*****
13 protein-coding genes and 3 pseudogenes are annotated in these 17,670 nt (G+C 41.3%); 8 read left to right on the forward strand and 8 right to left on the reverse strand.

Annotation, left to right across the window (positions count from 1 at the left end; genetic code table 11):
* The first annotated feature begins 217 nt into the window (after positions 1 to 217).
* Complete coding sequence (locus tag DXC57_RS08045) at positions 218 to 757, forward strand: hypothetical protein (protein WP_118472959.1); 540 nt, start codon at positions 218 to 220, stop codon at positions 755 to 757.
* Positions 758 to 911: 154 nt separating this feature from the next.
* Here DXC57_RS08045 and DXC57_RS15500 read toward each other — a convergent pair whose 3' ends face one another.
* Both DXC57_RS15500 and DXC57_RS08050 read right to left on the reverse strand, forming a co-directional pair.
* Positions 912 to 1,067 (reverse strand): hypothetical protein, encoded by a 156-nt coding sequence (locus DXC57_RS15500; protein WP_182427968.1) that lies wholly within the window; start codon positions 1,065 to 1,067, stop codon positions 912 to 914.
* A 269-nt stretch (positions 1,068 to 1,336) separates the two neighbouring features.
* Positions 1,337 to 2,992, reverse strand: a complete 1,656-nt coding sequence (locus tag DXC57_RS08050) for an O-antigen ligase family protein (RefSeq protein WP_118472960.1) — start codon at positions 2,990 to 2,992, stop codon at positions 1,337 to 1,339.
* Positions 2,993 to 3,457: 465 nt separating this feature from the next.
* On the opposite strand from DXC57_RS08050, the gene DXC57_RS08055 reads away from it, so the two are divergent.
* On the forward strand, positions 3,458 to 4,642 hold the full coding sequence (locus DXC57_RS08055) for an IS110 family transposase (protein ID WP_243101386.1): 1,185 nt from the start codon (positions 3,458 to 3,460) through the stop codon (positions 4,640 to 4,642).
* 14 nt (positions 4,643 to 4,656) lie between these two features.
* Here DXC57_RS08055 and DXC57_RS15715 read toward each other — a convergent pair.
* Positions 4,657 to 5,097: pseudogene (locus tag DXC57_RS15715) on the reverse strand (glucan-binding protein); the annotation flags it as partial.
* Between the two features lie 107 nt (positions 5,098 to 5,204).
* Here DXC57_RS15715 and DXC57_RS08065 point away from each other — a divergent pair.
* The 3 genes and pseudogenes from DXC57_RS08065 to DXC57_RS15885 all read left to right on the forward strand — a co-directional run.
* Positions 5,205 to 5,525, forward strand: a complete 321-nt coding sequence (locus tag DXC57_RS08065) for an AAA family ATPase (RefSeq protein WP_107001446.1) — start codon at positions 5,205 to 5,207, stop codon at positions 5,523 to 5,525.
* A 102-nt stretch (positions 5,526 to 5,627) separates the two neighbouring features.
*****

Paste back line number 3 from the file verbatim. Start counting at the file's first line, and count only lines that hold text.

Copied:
* The first annotated feature begins 217 nt into the window (after positions 1 to 217).